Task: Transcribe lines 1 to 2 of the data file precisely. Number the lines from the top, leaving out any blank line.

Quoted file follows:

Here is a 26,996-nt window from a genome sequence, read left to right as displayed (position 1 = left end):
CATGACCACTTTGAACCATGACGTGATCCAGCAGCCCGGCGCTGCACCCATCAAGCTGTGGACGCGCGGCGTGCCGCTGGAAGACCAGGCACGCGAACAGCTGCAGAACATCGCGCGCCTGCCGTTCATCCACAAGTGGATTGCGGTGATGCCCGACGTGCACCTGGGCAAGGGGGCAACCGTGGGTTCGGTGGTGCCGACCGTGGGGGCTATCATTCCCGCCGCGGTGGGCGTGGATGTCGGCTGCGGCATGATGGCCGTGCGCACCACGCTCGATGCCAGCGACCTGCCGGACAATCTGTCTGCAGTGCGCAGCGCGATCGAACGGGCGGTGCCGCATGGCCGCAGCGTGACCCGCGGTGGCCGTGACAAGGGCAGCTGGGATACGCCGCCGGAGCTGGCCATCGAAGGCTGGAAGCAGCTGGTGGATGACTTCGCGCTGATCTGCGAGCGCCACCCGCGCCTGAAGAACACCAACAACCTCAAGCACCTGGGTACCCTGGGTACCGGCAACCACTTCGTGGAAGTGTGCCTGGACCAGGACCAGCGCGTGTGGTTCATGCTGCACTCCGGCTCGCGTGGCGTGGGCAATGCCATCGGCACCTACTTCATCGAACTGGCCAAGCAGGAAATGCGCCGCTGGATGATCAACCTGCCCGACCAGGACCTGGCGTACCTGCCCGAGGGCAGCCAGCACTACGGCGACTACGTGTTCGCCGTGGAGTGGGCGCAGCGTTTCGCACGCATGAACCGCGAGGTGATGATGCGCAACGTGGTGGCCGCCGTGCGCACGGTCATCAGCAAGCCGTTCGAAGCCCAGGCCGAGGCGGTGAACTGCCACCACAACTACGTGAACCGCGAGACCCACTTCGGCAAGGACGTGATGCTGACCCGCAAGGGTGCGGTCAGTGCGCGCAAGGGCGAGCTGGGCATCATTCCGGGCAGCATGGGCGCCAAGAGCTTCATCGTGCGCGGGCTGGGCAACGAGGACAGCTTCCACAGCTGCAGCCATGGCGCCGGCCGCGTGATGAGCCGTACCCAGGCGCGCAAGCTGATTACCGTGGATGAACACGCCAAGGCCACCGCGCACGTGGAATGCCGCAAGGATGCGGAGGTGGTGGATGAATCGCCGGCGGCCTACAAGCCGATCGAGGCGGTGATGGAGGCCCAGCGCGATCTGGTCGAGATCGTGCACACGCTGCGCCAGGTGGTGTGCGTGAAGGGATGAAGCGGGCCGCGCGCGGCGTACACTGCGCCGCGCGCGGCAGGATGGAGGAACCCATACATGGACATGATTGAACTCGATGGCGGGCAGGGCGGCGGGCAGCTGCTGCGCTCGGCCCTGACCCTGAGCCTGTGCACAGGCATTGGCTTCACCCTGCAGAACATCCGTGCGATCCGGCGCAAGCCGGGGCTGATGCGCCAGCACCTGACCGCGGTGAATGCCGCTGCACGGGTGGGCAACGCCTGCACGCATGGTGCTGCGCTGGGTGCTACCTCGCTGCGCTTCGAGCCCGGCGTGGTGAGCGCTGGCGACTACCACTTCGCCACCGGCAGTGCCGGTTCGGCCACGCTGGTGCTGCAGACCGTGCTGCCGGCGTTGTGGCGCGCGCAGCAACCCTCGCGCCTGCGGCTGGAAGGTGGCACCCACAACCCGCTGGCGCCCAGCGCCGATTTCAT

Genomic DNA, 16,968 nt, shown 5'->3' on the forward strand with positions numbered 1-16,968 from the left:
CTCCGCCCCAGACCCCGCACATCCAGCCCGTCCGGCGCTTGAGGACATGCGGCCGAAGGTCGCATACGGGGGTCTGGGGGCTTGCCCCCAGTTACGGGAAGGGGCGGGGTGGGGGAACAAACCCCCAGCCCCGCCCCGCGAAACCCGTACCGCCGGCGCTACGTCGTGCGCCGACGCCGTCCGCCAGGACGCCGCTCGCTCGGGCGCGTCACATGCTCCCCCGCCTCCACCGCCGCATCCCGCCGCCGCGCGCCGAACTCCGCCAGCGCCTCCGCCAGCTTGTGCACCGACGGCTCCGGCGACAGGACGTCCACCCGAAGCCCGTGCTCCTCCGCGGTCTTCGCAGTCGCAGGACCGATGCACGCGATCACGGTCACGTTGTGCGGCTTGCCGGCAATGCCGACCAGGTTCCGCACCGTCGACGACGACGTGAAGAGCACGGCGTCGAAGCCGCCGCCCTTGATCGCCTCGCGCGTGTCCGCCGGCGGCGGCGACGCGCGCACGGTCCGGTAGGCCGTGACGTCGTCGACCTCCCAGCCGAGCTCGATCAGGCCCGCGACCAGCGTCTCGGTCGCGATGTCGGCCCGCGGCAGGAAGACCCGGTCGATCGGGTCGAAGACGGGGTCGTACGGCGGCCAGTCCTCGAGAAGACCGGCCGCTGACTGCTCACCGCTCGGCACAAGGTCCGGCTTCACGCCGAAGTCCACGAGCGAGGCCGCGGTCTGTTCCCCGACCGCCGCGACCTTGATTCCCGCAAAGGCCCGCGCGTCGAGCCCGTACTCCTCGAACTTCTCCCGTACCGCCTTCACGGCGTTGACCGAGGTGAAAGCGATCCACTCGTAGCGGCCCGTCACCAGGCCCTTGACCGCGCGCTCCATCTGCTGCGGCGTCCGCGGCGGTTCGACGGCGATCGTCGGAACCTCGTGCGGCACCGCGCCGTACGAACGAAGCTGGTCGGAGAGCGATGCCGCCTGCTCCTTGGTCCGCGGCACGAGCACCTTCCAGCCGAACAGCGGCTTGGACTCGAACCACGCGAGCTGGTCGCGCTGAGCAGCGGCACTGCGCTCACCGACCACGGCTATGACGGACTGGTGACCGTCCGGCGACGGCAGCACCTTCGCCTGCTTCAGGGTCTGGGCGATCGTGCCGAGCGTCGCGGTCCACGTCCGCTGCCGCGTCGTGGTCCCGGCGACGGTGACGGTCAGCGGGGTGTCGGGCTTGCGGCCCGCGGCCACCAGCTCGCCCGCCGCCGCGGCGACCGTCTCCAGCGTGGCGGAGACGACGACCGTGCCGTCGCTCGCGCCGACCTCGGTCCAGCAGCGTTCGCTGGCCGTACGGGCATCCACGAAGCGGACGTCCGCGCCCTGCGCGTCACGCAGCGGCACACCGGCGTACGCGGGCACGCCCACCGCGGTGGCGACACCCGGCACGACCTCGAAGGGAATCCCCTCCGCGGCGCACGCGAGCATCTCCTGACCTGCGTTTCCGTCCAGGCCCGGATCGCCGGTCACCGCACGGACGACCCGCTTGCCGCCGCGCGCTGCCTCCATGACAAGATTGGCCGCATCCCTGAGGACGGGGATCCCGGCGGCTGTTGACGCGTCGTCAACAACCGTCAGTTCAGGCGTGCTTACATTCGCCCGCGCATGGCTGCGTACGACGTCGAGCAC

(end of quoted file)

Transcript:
Here is a 26,996-nt window from a genome sequence, read left to right as displayed (position 1 = left end):
CATGACCACTTTGAACCATGACGTGATCCAGCAGCCCGGCGCTGCACCCATCAAGCTGTGGACGCGCGGCGTGCCGCTGGAAGACCAGGCACGCGAACAGCTGCAGAACATCGCGCGCCTGCCGTTCATCCACAAGTGGATTGCGGTGATGCCCGACGTGCACCTGGGCAAGGGGGCAACCGTGGGTTCGGTGGTGCCGACCGTGGGGGCTATCATTCCCGCCGCGGTGGGCGTGGATGTCGGCTGCGGCATGATGGCCGTGCGCACCACGCTCGATGCCAGCGACCTGCCGGACAATCTGTCTGCAGTGCGCAGCGCGATCGAACGGGCGGTGCCGCATGGCCGCAGCGTGACCCGCGGTGGCCGTGACAAGGGCAGCTGGGATACGCCGCCGGAGCTGGCCATCGAAGGCTGGAAGCAGCTGGTGGATGACTTCGCGCTGATCTGCGAGCGCCACCCGCGCCTGAAGAACACCAACAACCTCAAGCACCTGGGTACCCTGGGTACCGGCAACCACTTCGTGGAAGTGTGCCTGGACCAGGACCAGCGCGTGTGGTTCATGCTGCACTCCGGCTCGCGTGGCGTGGGCAATGCCATCGGCACCTACTTCATCGAACTGGCCAAGCAGGAAATGCGCCGCTGGATGATCAACCTGCCCGACCAGGACCTGGCGTACCTGCCCGAGGGCAGCCAGCACTACGGCGACTACGTGTTCGCCGTGGAGTGGGCGCAGCGTTTCGCACGCATGAACCGCGAGGTGATGATGCGCAACGTGGTGGCCGCCGTGCGCACGGTCATCAGCAAGCCGTTCGAAGCCCAGGCCGAGGCGGTGAACTGCCACCACAACTACGTGAACCGCGAGACCCACTTCGGCAAGGACGTGATGCTGACCCGCAAGGGTGCGGTCAGTGCGCGCAAGGGCGAGCTGGGCATCATTCCGGGCAGCATGGGCGCCAAGAGCTTCATCGTGCGCGGGCTGGGCAACGAGGACAGCTTCCACAGCTGCAGCCATGGCGCCGGCCGCGTGATGAGCCGTACCCAGGCGCGCAAGCTGATTACCGTGGATGAACACGCCAAGGCCACCGCGCACGTGGAATGCCGCAAGGATGCGGAGGTGGTGGATGAATCGCCGGCGGCCTACAAGCCGATCGAGGCGGTGATGGAGGCCCAGCGCGATCTGGTCGAGATCGTGCACACGCTGCGCCAGGTGGTGTGCGTGAAGGGATGAAGCGGGCCGCGCGCGGCGTACACTGCGCCGCGCGCGGCAGGATGGAGGAACCCATACATGGACATGATTGAACTCGATGGCGGGCAGGGCGGCGGGCAGCTGCTGCGCTCGGCCCTGACCCTGAGCCTGTGCACAGGCATTGGCTTCACCCTGCAGAACATCCGTGCGATCCGGCGCAAGCCGGGGCTGATGCGCCAGCACCTGACCGCGGTGAATGCCGCTGCACGGGTGGGCAACGCCTGCACGCATGGTGCTGCGCTGGGTGCTACCTCGCTGCGCTTCGAGCCCGGCGTGGTGAGCGCTGGCGACTACCACTTCGCCACCGGCAGTGCCGGTTCGGCCACGCTGGTGCTGCAGACCGTGCTGCCGGCGTTGTGGCGCGCGCAGCAACCCTCGCGCCTGCGGCTGGAAGGTGGCACCCACAACCCGCTGGCGCCCAGCGCCGATTTCAT